A blog by Dr Nicole Nisbett, Postdoctoral Research Fellow in Climate Politics
We’ve all seen the increasing frequency and devastating effects of climate change, most recently with the Pakistan floods and Hurricane Ian. Climate shocks are particularly felt in the agricultural sector in the Global South, where warming is increasing the frequency and severity of droughts, floods, heatwaves and cyclones, and causing harvest failures and disruptions to food supplies and the economy. Especially hard hit are those who rely on the land to survive. Currently, our food systems are responsible for a third of greenhouse gas emissions (milk and ruminant meat account for the majority of these), meaning agriculture and food are part of the problem.
Over the past few months through the Priestley Innovation Fellowship, I have been working with Christian Mann, the Policy Action Lead at Just Rural Transition (JRT) and Bruce Campbell (who is working for JRT and also has the fantastic title of Chief Innovation Strategist at Clim-Eat!). Our aim was to use the literature and in-person workshops to map the current state of agricultural subsidies to farmers throughout Africa, and how these are being future-proofed for the changing climate. We’re launching our findings through a policy brief at the first ever Food Systems Pavilion at COP27.
I studied the peer-reviewed literature to understand the quality of government support to the agricultural sector, with a particular focus on subsidies to agricultural inputs. We analysed government support to farmers in countries in Southern Africa, the Sahel and North Africa. This was then used as background information for JRT’s innovative multi-stakeholder dialogues which bring together all kinds of participants to discuss how public policies can be repurposed to support food systems that work for people and planet. Of particular interest is hearing from farmer organisations.
Multi-Stakeholder Dialogue, INRA, Rabat
Agricultural subsidies come in many forms; those focused on agricultural inputs (e.g., seeds, fertiliser, animal feed, machinery), outputs (e.g., payments based on production levels), decoupled payments (e.g., direct payments to farmers irrespective of production), land reform, or direct to consumers/end users (e.g., vouchers and food stamps). Most input subsidies are focused on producing grains and meat, with a smaller number directed to dairy, oil, fruit, vegetables and sugar. Governments try to encourage national production and reduce their levels of imports through these types of input subsidies.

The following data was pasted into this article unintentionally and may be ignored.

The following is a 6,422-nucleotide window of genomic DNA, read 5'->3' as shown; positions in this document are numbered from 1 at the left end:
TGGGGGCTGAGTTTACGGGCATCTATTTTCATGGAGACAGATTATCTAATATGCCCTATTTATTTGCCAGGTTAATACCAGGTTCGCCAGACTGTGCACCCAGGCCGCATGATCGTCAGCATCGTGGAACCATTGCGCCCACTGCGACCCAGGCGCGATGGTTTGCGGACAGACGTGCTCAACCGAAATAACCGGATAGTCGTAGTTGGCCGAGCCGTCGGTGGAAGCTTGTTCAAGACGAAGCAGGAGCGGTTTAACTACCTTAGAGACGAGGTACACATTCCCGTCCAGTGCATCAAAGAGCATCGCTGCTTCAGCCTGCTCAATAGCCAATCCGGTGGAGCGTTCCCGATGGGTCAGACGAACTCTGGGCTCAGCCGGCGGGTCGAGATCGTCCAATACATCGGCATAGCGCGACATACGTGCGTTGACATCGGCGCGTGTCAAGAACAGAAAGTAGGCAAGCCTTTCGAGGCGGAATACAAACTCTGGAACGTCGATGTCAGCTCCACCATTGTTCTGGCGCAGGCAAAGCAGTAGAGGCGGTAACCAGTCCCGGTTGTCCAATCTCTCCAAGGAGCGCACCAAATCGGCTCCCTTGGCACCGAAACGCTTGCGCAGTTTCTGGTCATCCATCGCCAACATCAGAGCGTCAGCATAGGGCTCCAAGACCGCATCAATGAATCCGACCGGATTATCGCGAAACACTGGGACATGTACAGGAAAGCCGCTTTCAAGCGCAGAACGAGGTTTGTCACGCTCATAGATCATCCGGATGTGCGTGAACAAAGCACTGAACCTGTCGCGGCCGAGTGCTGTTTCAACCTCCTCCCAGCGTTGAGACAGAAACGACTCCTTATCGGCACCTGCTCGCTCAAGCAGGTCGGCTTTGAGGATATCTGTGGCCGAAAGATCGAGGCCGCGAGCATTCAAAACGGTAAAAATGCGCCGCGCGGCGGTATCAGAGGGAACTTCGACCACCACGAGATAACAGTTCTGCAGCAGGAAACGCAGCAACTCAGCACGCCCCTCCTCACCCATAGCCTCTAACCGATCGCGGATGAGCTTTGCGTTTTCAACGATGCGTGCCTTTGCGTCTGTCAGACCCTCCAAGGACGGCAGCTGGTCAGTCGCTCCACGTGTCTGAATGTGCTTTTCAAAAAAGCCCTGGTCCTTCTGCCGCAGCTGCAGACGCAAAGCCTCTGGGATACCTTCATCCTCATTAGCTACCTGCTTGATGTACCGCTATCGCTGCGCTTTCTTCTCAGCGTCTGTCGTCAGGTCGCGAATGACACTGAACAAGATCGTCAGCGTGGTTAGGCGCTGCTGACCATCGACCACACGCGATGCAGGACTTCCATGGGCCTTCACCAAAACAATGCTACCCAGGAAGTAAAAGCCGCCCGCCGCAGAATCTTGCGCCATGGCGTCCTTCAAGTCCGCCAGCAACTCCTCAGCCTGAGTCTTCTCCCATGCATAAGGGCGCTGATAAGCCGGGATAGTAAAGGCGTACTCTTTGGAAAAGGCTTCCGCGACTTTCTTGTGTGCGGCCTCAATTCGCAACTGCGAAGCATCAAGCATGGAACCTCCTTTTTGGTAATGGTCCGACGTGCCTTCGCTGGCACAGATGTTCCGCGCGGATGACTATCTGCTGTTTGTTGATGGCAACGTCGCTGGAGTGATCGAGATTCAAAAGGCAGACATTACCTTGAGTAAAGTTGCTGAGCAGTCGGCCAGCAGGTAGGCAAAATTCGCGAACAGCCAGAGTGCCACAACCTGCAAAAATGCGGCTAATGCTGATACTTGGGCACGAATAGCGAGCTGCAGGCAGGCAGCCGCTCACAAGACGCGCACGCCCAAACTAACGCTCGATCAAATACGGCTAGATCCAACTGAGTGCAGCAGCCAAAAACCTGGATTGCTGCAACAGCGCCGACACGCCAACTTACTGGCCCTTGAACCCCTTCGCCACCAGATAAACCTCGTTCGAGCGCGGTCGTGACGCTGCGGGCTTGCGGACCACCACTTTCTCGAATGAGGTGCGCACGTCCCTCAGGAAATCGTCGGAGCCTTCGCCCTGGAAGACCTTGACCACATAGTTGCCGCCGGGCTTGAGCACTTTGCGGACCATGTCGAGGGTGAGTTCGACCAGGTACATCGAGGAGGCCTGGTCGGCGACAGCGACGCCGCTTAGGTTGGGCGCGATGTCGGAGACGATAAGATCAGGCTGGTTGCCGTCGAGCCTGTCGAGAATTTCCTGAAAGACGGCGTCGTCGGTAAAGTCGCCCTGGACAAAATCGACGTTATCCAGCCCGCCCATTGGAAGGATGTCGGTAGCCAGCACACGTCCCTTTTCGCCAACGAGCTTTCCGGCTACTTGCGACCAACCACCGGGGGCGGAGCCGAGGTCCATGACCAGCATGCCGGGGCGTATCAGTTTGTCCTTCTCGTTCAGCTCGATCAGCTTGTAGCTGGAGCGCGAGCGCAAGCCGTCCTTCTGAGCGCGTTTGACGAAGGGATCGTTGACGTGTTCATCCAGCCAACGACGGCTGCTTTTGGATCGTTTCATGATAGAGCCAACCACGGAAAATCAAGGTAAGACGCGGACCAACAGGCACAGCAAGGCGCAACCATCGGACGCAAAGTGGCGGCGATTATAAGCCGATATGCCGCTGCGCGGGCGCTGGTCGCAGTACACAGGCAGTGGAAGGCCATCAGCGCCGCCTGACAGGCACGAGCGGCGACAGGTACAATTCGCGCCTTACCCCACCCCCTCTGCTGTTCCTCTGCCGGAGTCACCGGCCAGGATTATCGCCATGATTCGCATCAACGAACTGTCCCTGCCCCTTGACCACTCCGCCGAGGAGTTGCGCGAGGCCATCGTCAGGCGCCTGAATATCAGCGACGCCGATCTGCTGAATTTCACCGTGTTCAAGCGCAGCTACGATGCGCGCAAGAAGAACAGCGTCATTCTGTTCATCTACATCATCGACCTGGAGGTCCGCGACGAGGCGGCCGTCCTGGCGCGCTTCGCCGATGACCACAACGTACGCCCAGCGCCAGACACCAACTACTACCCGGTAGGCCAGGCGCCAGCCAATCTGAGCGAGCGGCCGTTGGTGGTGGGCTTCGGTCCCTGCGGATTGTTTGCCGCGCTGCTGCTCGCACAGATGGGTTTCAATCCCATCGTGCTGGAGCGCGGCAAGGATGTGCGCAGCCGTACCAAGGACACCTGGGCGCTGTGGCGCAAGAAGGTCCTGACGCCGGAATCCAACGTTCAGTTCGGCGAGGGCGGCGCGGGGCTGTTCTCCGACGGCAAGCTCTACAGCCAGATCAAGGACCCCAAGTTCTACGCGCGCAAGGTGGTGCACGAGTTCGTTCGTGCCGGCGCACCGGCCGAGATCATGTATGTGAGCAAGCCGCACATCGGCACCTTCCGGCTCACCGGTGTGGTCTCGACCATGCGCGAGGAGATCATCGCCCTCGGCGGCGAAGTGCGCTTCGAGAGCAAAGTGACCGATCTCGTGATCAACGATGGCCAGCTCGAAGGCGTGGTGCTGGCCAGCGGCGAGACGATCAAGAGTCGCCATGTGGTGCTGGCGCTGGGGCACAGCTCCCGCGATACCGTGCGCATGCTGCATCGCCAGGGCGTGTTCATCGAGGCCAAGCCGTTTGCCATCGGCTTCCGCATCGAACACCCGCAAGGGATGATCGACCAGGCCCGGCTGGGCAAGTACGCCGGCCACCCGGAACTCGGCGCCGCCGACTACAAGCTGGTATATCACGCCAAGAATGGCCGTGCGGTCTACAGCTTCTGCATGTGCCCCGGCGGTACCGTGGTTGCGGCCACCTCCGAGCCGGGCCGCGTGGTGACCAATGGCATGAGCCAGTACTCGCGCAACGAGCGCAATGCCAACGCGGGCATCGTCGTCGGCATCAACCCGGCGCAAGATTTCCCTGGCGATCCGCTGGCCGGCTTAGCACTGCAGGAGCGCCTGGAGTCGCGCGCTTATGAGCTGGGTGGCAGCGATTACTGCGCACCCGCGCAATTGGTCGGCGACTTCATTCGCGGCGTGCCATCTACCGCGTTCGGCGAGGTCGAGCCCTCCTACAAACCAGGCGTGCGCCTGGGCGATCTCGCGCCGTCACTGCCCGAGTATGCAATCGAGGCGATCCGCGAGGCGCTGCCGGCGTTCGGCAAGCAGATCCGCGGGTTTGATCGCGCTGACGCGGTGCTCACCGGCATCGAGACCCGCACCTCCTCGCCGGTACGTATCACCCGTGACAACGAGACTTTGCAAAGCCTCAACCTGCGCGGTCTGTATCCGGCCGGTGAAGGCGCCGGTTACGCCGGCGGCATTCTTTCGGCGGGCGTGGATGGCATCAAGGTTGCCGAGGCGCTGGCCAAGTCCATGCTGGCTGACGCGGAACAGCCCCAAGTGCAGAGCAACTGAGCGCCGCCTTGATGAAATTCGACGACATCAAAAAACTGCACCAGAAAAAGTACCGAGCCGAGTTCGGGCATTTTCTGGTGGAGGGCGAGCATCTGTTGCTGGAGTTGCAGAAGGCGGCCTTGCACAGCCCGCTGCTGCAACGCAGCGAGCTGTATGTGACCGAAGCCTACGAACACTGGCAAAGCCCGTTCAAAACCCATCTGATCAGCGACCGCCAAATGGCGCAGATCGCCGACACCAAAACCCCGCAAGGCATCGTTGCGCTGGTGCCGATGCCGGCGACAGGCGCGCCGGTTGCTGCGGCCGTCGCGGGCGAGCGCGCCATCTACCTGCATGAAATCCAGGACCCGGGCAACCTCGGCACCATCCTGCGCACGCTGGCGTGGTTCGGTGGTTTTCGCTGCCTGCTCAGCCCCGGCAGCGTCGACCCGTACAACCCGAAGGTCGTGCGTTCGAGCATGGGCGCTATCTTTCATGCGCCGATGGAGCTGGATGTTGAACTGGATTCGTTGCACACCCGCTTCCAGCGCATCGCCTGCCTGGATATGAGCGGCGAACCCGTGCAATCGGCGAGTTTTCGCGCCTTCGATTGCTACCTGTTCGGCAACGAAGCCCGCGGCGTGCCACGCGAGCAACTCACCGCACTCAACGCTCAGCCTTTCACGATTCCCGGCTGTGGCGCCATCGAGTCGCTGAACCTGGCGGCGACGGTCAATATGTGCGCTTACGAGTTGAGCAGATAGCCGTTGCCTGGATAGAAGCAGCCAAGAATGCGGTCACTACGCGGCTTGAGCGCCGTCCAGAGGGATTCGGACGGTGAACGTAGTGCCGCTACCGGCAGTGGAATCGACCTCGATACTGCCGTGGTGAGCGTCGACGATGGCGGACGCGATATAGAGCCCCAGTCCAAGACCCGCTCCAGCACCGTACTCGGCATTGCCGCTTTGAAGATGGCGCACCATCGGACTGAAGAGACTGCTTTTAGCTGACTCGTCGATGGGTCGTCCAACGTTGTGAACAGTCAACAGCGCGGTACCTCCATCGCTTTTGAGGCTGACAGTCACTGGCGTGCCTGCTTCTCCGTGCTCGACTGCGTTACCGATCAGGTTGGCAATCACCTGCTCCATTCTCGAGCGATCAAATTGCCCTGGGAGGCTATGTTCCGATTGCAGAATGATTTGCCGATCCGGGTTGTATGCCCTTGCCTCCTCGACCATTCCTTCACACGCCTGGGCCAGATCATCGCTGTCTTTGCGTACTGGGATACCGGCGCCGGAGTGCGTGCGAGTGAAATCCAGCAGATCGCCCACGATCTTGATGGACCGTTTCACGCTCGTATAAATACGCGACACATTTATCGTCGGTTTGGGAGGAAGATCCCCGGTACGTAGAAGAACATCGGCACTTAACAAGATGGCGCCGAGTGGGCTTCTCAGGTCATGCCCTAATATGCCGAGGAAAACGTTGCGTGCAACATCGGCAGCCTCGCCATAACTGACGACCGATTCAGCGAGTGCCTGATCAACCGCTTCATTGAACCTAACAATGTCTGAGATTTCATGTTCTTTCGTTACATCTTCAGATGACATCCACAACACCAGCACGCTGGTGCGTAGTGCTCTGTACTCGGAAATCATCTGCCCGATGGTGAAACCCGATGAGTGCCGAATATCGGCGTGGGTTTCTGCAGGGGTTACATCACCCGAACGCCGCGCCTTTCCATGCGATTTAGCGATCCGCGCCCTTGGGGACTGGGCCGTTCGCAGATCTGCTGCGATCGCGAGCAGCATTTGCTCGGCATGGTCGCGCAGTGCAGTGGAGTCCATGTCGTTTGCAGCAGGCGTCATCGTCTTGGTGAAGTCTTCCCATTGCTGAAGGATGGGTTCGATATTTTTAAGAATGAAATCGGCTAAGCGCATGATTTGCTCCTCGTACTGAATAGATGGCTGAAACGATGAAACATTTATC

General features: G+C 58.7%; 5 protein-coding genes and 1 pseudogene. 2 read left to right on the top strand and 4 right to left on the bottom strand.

While these subsidies can undoubtedly increase yields and help to alleviate rural poverty, unfortunately, the peer-reviewed literature demonstrates that many current subsidy programmes are economically inefficient and expensive to maintain. The dominance of subsidies for certain commodities can result in high dependence on nutrient-poor/calorie-rich products, for example, with maize, wheat or rice. This reduces farming system diversity and increases nutrition-related health problems. Late deliveries or the delivery of incorrect inputs mean that the subsidies do not necessarily lead to good farm management and thus farmer vulnerability is not reduced. If the subsidies lead to supply exceeding national demand, exports can be trade-distorting on international markets. And once subsidy schemes have been implemented, it can be politically difficult to revoke them.
Cactus farm in Settat, Morocco
The provision of subsidies is, in most cases, highly political and often used by governments and politicians to secure support. For example, a promise to continue providing input subsidies can be enough to secure support in elections, even if the subsidies do not contribute to sustainable livelihoods. There is evidence that some recipients merely sell their subsidy vouchers, and some sell the inputs across borders undercutting local suppliers. This can lead to dissatisfaction and frustration amongst those farmers who are committed to improving production, with the overall result that the rural population is still vulnerable to the changing climate.
Actors in the agricultural sector can tell us a lot about how policies should be repurposed, and hosting dialogues with them can improve our understanding and help foster public action. Public pressure can clearly influence policy change, as we have seen with the abolitionist movement, equal marriage movement, and the public smoking ban to name a few. Perhaps similarly, public action can champion the use of green subsidies to support environmental outcomes, diversified farming for improved nutrition, and agroforestry to build soil resilience.
Research unit on the environment and sustainable management of natural resources Settat. Demonstration of no-till seed planter (left) and the effects of no-tilling on soil quality (right)
This fellowship and work with JRT and Clim-Eat reinforced the importance of how policy change affects the real world, particularly those disproportionately affected by climate change – smallholder farmers. We need to legitimately value the voices of farmers and consider the behaviour change required by policy makers and the general public alike to keep sustainability at the core of a sector we all rely so heavily on.
With thanks to Christian Mann (JRT) and Bruce Campbell (Clim-Eat).